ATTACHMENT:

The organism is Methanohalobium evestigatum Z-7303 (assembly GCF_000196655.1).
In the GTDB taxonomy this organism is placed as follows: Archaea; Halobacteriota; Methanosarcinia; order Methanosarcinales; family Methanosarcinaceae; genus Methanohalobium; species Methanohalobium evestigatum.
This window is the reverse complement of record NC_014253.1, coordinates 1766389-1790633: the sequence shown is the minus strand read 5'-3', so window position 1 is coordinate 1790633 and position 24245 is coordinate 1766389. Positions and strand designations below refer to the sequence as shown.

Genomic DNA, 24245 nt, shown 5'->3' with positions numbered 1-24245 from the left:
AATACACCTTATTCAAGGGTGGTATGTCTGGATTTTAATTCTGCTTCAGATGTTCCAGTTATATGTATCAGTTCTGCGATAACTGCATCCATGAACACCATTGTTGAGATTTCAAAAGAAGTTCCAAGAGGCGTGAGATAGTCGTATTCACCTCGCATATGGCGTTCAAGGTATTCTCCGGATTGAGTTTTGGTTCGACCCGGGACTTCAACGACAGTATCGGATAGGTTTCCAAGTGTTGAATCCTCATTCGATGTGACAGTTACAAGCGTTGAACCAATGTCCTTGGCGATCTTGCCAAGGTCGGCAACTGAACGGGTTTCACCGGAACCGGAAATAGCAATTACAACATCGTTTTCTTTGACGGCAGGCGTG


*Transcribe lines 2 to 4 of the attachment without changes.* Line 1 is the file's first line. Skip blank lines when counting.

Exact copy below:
In the GTDB taxonomy this organism is placed as follows: Archaea; Halobacteriota; Methanosarcinia; order Methanosarcinales; family Methanosarcinaceae; genus Methanohalobium; species Methanohalobium evestigatum.
This window is the reverse complement of record NC_014253.1, coordinates 1766389-1790633: the sequence shown is the minus strand read 5'-3', so window position 1 is coordinate 1790633 and position 24245 is coordinate 1766389. Positions and strand designations below refer to the sequence as shown.

Genomic DNA, 24245 nt, shown 5'->3' with positions numbered 1-24245 from the left: